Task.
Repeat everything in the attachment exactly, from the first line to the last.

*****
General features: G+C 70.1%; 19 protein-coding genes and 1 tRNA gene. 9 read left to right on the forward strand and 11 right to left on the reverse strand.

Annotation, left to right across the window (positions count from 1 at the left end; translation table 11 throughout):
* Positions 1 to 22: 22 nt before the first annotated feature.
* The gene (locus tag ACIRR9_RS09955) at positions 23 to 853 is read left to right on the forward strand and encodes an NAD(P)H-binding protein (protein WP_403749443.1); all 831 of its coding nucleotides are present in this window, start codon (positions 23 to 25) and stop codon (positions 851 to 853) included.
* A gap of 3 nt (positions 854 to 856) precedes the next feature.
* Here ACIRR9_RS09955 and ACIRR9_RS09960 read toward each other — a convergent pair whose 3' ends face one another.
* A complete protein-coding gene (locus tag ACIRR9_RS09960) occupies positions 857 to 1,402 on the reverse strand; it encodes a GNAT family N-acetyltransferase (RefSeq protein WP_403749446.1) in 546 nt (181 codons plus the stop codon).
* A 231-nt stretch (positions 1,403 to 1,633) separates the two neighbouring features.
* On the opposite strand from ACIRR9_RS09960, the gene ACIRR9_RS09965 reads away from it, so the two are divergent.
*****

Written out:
General features: G+C 70.1%; 19 protein-coding genes and 1 tRNA gene. 9 read left to right on the forward strand and 11 right to left on the reverse strand.

Annotation, left to right across the window (positions count from 1 at the left end; translation table 11 throughout):
* Positions 1 to 22: 22 nt before the first annotated feature.
* The gene (locus tag ACIRR9_RS09955) at positions 23 to 853 is read left to right on the forward strand and encodes an NAD(P)H-binding protein (protein WP_403749443.1); all 831 of its coding nucleotides are present in this window, start codon (positions 23 to 25) and stop codon (positions 851 to 853) included.
* A gap of 3 nt (positions 854 to 856) precedes the next feature.
* Here ACIRR9_RS09955 and ACIRR9_RS09960 read toward each other — a convergent pair whose 3' ends face one another.
* A complete protein-coding gene (locus tag ACIRR9_RS09960) occupies positions 857 to 1,402 on the reverse strand; it encodes a GNAT family N-acetyltransferase (RefSeq protein WP_403749446.1) in 546 nt (181 codons plus the stop codon).
* A 231-nt stretch (positions 1,403 to 1,633) separates the two neighbouring features.
* On the opposite strand from ACIRR9_RS09960, the gene ACIRR9_RS09965 reads away from it, so the two are divergent.